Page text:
It was the moment at Limmud when the shul came to the pool. A session at the recent festival that looked at the power of water in Jewish tradition, actually took place in the hotel swimming pool.
The location was more than a matter of novelty. The talk was part of a series intended to raise support for a new project, to open a cross-communal mikveh in North-West London, which is being led by Rabbi Miriam Berger of Finchley Reform Synagogue.
The ritual bath is a central institution in traditional Judaism. But beyond the observant Orthodox community, it has been seldom used except for conversions or pre-wedding dips. But Rabbi Berger is hoping to revive its use along the lines of a model successfully established in Boston in 2004, Mayyim Hayyim (“Living Waters”).
Halachically compliant, the Boston mikveh is used across the community, not only for the traditional reasons for immersion — such as monthly post-menstrual purification by women — but also to mark all sorts of transitions in life.
The London plan was inspired by a visit to the mikveh by Rabbi Berger herself when she was on holiday in Boston. “My husband and I had been trying to have a second child and had gone through IVF a number of times,” she explained.
“We knew we wanted to stop trying to have another child and to be happy with what we had and to accept the blessings of life as it was. I felt I wanted to mark the change and so when we were in Boston, I went to Mayyim Hayyim. For me, it was a powerful way to move from one chapter in life to another.”
When she spoke about her experience in a High Holy Day sermon at her synagogue, she was “inundated with people who told me they wanted an opportunity to mark their transitions”.
Now a campaign is under way to build a new “wellness centre”, which will include a mikveh as part of its facilities. While there is one existing non-Orthodox mikveh in the Sternberg Centre, it is small and, situated in a children’s day care centre, not the ideal location for what for users can be an intimate ceremony.
At Limmud, Rabbi Berger was joined aby Mayyim Hayyim’s education and mikveh director Lisa Berman, who explained that the Boston centre was the idea of the writer Anita Diamant, author of The Red Tent, who was researching the use of mikvaot for a book.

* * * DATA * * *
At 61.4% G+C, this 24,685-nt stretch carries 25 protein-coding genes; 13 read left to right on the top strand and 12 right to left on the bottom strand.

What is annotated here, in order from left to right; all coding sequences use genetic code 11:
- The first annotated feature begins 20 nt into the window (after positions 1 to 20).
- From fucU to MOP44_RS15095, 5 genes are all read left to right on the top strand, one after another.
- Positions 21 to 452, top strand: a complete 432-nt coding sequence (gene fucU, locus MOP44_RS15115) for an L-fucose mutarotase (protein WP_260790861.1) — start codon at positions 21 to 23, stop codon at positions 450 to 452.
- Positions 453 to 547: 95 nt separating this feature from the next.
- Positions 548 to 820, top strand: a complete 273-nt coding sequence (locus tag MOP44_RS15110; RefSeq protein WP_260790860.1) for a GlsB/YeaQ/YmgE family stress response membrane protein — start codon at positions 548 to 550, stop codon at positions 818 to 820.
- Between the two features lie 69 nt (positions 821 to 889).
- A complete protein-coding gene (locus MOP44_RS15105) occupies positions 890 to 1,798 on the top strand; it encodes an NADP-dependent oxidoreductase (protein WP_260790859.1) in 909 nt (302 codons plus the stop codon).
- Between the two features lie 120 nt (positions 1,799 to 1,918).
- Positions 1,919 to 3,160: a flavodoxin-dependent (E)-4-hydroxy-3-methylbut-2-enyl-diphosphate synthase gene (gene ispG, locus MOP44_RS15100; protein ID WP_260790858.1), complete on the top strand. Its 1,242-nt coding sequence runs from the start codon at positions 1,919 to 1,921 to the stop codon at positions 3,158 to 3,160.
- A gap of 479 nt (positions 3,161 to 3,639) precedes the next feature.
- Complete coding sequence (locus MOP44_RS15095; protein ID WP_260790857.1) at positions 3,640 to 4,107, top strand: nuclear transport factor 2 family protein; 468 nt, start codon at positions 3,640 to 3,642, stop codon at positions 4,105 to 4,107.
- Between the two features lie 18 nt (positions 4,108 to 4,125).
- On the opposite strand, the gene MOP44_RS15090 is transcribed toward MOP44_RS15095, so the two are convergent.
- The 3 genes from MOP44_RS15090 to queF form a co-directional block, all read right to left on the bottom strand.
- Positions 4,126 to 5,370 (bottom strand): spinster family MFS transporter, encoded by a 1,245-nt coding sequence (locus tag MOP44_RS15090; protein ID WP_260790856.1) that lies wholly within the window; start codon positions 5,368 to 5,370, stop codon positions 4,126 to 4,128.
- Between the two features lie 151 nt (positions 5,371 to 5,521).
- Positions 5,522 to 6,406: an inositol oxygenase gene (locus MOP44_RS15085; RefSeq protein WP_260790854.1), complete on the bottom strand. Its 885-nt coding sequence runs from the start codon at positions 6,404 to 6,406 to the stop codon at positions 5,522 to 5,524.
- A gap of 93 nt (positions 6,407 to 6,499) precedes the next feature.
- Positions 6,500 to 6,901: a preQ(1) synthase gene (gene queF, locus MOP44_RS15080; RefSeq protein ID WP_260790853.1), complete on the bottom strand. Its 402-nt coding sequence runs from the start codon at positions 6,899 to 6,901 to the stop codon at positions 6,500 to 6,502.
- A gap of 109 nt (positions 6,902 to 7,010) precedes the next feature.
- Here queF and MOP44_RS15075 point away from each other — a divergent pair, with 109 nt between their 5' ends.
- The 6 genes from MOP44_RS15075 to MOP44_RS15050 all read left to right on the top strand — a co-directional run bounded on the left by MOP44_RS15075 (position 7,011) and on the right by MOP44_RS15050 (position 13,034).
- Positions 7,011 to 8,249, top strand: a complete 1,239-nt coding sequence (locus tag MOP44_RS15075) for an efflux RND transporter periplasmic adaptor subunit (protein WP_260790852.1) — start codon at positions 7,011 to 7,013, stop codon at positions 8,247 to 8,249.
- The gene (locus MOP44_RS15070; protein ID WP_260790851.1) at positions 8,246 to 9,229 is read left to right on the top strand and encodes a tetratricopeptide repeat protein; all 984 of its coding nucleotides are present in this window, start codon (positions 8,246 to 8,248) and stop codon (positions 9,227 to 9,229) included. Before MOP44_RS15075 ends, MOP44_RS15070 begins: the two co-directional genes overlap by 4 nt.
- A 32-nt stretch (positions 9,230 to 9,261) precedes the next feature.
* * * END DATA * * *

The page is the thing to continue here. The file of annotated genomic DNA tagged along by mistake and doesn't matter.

“The custom at the time was that there was an Orthodox mikveh that would allow non-Orthodox clergy to bring their conversion candidates one day a week,” Ms Berman said. “The clergy would bring an entire class of converts and they would stand in line in the parking lot and they would go into this tiny building where no friends or family, people to celebrate with them, could come in. It just didn’t seem like the simchah Anita felt it should be for someone joining the Jewish people.”
Mayyim Hayyim, which has two pools, now has 1,400 to 1,600 immersions a year. And what surprised the founders is that the largest group, around 35 per cent, come for the traditional ritual after menstruation. While most are women, some men come in support of their partner. Gay spouses are welcome, too.
Others use it also for traditional immersion before Shabbat or a festival. But where Mayyim Hayyim differs from a conventional mikveh is the other reasons that bring people there.“We have people who come before surgery, before the end of life, before they travel to Israel for the first time,” Ms Berman said. “There are kids who come before becoming bar or batmitzvah who think ‘This is cool’. It’s something their parents and grandparents never did, so they take on as something brand new to themselves.”
Some may come for a gender transition milestone.
While the regular liturgy contains a blessing for immersion, Mayyim Hayyim has supplemented that by producing 68 sets of readings to be used on different occasions in response to requests by users to have something to say.
“The kavannot [reflections] start in the preparation room,” Rabbi Berger says. “The sense that the preparation starts by looking at yourself in the mirror before you even go in the water is challenging, but it makes you face whatever you are there for and there is something immensely powerful in that.”
The London project, Rabbi Berger said, reflects more generally a growing focus in the Jewish community on mental health and wellbeing. The projected centre will offer a range of programming to support people in different ways. “The kind of things,” she said, “you may have run in synagogues but you have not have the numbers needed to run in individual communities — but also because that sometimes feels too close and there would be people that you know too well.
“You would be able to step outside your synagogue community and into a separate, anonymous, private space where you can simply go and be with other people in a group context or one-to-one support with mental health professionals.”
And while the estimated cost of the new building is around £3.5 million, she said, “I feel confident we’ll get this off the ground.”